Imagine this: The Republican governor of a large, trendsetting state works with leaders of his state legislature from both parties to enact groundbreaking legislation that requires private corporations and others operating in the state to meet stringent pro-green goals. Is this Gov. Arnold Schwarzenegger in California, 2007? It could be. But it could also be Gov. George W. Bush in Texas, 1999. The Renewable Portfolio Standards Act adopted by Texas that year required the state's energy retailers to produce 5,000 megawatts of electricity from renewable sources by 2015.
That legislation provided a strong incentive for Texas energy companies to invest in renewables and established firm penalties for those that failed to meet their mandate. By all accounts it jump-started the state's development of alternative energy, particularly wind farms. Nowadays, Texas leads the nation in wind-power generation. Technological innovation can help reconcile economic development and the reduction of greenhouse gases (GHGs) that exacerbate global warming – but such innovation is most likely when governments establish firm mandates, not when private companies practice "business as usual."
All of which makes it quite mystifying why, as US president, Mr. Bush has firmly opposed fixed mandates to cut GHGs.
Back in 2001, it was his opposition to international mandates and fear of harming economic growth that led him to keep the US outside the Kyoto Protocol. This international agreement requires its rich-country participants to reduce GHG emissions by 2012 to an average of 5.2 percent below their 1990 level. More recently, at the Sept. 28 meeting on climate change that he convened in Washington, Bush expressed continued opposition to international mandates, saying, "Each nation will design its own separate strategies" to reduce GHGs.
The next three years will be crucial for our planet's increasingly endangered climate. Kyoto is due to run out in 2012. Kyoto was never a full treaty in its own right, but a "protocol" subsidiary to a broader agreement called the UN Framework Convention on Climate Change, of which the US has remained a part. It will be this body that, starting this December, will convene the complex international negotiations for a follow-on to replace Kyoto in 2012.
This time around, it is even more important that the United States participate in the negotiations in good faith, agreeing up front to be bound like any other nation. People and governments throughout the world have looked askance at America's record of negotiation in Kyoto, where the US held out for, and won, several significant concessions – and then walked away from the agreement that resulted. Of the significant world powers, today only two remain outside Kyoto: the US and Australia.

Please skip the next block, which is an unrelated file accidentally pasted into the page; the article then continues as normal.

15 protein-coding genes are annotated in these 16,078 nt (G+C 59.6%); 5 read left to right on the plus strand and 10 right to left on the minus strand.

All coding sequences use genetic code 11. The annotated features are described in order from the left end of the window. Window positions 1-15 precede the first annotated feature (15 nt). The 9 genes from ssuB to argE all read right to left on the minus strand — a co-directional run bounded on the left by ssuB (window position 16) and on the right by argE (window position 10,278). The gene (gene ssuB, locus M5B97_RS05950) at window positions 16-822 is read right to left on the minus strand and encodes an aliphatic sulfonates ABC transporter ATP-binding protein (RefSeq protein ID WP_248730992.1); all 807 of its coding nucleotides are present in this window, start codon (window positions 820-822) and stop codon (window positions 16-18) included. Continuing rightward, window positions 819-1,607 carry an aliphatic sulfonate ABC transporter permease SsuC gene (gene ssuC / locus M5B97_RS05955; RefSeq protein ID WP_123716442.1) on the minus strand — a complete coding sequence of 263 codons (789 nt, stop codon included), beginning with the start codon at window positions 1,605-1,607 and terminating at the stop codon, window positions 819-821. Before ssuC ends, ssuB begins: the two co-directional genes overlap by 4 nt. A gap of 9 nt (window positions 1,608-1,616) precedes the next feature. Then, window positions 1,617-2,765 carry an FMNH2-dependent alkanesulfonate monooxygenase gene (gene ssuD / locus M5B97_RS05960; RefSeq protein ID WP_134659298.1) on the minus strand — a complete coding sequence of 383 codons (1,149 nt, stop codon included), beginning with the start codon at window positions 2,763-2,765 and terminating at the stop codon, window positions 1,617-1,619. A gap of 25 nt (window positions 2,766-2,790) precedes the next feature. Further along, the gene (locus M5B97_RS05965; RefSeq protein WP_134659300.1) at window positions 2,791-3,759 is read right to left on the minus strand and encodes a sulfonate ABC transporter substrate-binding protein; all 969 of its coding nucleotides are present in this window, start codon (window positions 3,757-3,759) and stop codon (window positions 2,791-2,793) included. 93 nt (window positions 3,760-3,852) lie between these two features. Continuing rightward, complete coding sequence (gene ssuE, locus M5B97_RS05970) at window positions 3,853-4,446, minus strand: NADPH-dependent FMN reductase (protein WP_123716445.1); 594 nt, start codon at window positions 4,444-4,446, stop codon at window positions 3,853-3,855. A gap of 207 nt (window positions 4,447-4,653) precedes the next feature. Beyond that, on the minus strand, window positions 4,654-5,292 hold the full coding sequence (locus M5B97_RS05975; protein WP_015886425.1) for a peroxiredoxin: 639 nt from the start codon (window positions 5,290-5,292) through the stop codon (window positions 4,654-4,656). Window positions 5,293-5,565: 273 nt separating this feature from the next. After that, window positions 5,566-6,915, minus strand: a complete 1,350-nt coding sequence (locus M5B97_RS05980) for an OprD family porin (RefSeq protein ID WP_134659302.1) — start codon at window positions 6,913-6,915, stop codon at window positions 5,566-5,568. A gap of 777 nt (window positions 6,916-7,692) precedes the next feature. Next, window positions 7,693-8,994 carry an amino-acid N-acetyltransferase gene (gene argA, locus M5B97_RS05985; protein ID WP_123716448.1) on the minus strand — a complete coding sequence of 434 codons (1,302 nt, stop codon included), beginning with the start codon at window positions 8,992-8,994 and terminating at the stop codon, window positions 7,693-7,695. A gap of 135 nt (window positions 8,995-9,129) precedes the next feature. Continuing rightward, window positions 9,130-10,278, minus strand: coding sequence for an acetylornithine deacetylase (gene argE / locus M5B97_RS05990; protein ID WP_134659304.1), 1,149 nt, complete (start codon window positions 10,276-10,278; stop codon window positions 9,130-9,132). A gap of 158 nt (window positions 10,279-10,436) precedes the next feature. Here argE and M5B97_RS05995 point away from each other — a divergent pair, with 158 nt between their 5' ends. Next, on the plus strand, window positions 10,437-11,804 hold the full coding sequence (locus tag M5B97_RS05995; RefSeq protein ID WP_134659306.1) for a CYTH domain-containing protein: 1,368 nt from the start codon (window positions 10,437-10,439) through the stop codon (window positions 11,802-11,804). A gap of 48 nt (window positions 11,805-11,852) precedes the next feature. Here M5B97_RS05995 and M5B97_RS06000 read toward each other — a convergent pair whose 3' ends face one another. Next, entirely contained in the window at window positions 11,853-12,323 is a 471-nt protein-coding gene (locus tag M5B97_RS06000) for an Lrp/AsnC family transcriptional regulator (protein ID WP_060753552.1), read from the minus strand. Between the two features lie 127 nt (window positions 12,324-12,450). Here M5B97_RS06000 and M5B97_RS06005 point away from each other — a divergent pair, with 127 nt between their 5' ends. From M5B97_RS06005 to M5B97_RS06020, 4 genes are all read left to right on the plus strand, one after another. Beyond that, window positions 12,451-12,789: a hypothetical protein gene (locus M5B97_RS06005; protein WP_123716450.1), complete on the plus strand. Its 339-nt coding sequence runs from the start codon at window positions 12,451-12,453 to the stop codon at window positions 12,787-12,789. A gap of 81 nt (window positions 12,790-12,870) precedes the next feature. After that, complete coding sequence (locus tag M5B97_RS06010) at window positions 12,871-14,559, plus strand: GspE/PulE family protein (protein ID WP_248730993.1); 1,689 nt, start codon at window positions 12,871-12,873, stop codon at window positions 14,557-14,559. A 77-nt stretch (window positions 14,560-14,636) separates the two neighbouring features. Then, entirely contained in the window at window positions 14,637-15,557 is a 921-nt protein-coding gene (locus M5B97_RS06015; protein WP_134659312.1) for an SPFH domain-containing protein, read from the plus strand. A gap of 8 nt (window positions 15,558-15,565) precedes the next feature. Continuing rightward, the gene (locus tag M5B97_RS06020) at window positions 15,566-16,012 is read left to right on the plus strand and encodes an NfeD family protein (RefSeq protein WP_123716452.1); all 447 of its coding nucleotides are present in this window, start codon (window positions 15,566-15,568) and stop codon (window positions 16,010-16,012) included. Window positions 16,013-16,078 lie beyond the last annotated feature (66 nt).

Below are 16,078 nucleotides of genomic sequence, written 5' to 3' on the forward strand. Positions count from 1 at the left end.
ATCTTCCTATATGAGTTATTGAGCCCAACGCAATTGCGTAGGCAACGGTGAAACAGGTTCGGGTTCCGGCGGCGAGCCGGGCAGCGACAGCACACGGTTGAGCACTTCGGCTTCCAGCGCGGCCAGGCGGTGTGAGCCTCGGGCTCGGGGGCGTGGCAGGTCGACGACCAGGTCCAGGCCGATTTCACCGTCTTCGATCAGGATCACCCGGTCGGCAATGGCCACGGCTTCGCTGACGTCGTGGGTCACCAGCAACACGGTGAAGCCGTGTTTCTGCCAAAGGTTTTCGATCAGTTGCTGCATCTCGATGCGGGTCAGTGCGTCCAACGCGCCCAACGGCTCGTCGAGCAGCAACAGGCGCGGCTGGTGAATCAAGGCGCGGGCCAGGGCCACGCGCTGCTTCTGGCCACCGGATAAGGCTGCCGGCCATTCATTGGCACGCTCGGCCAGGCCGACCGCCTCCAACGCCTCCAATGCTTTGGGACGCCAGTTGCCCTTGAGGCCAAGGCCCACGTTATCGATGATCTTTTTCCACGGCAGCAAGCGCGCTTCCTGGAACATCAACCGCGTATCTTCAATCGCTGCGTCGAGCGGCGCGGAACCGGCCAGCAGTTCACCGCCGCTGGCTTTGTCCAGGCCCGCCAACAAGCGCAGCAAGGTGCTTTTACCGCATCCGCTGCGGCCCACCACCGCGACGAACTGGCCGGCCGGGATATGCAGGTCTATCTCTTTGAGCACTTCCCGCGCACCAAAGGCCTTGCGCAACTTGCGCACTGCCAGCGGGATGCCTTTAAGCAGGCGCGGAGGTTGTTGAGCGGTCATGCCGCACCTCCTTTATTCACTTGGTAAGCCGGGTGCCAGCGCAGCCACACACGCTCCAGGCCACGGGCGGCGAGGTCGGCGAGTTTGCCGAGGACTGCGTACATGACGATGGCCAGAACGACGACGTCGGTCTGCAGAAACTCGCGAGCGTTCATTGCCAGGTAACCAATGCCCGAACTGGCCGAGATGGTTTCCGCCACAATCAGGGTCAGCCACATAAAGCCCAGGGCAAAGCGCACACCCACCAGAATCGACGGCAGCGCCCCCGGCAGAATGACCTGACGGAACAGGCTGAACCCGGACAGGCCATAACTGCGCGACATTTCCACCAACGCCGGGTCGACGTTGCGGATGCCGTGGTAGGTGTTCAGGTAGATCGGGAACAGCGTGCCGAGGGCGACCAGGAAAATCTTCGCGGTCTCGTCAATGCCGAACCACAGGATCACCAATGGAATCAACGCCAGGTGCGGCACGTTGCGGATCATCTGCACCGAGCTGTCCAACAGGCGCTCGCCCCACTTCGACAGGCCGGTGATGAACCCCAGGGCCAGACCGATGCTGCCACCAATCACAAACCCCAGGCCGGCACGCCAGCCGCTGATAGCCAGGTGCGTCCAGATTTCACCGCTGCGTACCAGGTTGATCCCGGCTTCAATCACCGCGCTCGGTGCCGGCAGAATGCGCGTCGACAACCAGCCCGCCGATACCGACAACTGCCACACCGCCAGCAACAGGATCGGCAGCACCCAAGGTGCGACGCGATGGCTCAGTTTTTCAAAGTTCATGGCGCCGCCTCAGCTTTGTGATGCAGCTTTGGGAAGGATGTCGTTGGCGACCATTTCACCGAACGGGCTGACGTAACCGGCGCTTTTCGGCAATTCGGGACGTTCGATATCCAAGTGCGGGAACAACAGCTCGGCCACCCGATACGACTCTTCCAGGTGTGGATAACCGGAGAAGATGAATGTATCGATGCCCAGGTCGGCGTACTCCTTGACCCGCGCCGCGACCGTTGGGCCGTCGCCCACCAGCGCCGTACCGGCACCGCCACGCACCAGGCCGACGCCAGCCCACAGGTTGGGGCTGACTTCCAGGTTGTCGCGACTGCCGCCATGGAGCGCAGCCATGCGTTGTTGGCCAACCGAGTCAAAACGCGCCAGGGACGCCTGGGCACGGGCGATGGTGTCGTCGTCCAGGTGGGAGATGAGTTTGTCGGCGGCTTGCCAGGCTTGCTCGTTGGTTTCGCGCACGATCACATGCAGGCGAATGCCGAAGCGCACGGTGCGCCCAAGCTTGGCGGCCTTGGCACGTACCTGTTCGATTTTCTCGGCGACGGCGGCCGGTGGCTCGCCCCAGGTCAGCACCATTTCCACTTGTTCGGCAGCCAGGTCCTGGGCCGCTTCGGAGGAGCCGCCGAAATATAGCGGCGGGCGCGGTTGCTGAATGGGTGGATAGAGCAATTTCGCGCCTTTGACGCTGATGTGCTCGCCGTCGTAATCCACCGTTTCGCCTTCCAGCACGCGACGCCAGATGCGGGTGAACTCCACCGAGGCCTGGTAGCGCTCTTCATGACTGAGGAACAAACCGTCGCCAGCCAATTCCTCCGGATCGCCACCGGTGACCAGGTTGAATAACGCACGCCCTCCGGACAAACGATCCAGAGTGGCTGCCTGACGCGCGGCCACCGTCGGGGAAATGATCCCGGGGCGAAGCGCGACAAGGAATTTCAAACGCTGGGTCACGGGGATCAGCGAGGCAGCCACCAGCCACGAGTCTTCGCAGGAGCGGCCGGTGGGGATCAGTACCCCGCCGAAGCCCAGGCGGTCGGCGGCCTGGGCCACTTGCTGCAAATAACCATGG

There are three reasons why the US needs to participate fully and sincerely this time round:
1. The evidence on GHG-related climate change is much fuller, and more worrying, now than it was when Kyoto was being negotiated, in the 1990s.
2. This new agreement will have to be more stringent – and longer term – than Kyoto. Kyoto was not perfect. But it was a useful first attempt to build a global response to dealing with the truly global problem of climate change. Next time, the world, including the US, must do better.
3. For decades, the US has been the world's biggest GHG emitter. That top spot is being overtaken by China, whose economic growth – and increase in GHG emissions – continues to be phenomenal. The post-Kyoto agreement certainly needs to include mandated caps on China's emissions. But China, like several other nations, is very unlikely to agree to be capped unless the US is also fully part of the process.
How much does the world need to reduce its emissions? The key GHG is carbon dioxide (CO2). The world currently emits just under 30 billion metric tons (bmTs) of it each year. Last year, the British government's high-level Stern Review on climate change judged that annual CO2 emissions need to be brought below 5 bmTs if humanity is to stop heating up the environment in this way. Currently, the US alone is emitting just under 6 bmTs a year.
The bottom line? All nations need to work together to bring emission rates radically downward. It has to be a cooperative venture. America's past and present emissions have (unintentionally) inflicted harm on others around the world, and now, foreign emissions are increasingly hurting America, too.
Yes, we will need innovation – at many levels. Conventional definitions of economic growth will have to be reconsidered. But the degree of innovation we can achieve will be strongly affected by laws, regulations, and mandates that structure the incentives of all players in a pro-innovation, pro-green direction. Bush can still play a useful role on this – if only he would follow his own earlier example.